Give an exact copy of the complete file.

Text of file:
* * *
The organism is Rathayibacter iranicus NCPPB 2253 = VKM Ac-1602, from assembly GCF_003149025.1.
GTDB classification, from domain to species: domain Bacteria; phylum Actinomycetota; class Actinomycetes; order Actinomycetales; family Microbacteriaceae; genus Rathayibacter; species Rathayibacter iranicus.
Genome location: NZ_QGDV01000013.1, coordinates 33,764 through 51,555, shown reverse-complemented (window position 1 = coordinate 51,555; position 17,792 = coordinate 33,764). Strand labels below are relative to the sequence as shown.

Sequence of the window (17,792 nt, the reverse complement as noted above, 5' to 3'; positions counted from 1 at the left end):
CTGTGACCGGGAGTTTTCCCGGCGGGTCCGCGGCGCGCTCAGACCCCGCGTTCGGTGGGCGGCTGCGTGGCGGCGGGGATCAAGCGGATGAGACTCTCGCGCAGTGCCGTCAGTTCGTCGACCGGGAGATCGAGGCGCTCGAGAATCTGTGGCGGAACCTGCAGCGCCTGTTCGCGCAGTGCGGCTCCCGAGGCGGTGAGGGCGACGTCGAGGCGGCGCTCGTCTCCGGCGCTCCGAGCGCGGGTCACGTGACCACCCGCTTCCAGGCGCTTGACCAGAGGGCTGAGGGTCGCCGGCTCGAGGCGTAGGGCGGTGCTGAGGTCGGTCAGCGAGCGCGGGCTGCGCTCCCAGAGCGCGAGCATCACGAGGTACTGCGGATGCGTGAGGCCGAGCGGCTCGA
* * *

The organism is Rathayibacter iranicus NCPPB 2253 = VKM Ac-1602, from assembly GCF_003149025.1.
GTDB classification, from domain to species: domain Bacteria; phylum Actinomycetota; class Actinomycetes; order Actinomycetales; family Microbacteriaceae; genus Rathayibacter; species Rathayibacter iranicus.
Genome location: NZ_QGDV01000013.1, coordinates 33,764 through 51,555, shown reverse-complemented (window position 1 = coordinate 51,555; position 17,792 = coordinate 33,764). Strand labels below are relative to the sequence as shown.

Sequence of the window (17,792 nt, the reverse complement as noted above, 5' to 3'; positions counted from 1 at the left end):
CTGTGACCGGGAGTTTTCCCGGCGGGTCCGCGGCGCGCTCAGACCCCGCGTTCGGTGGGCGGCTGCGTGGCGGCGGGGATCAAGCGGATGAGACTCTCGCGCAGTGCCGTCAGTTCGTCGACCGGGAGATCGAGGCGCTCGAGAATCTGTGGCGGAACCTGCAGCGCCTGTTCGCGCAGTGCGGCTCCCGAGGCGGTGAGGGCGACGTCGAGGCGGCGCTCGTCTCCGGCGCTCCGAGCGCGGGTCACGTGACCACCCGCTTCCAGGCGCTTGACCAGAGGGCTGAGGGTCGCCGGCTCGAGGCGTAGGGCGGTGCTGAGGTCGGTCAGCGAGCGCGGGCTGCGCTCCCAGAGCGCGAGCATCACGAGGTACTGCGGATGCGTGAGGCCGAGCGGCTCGA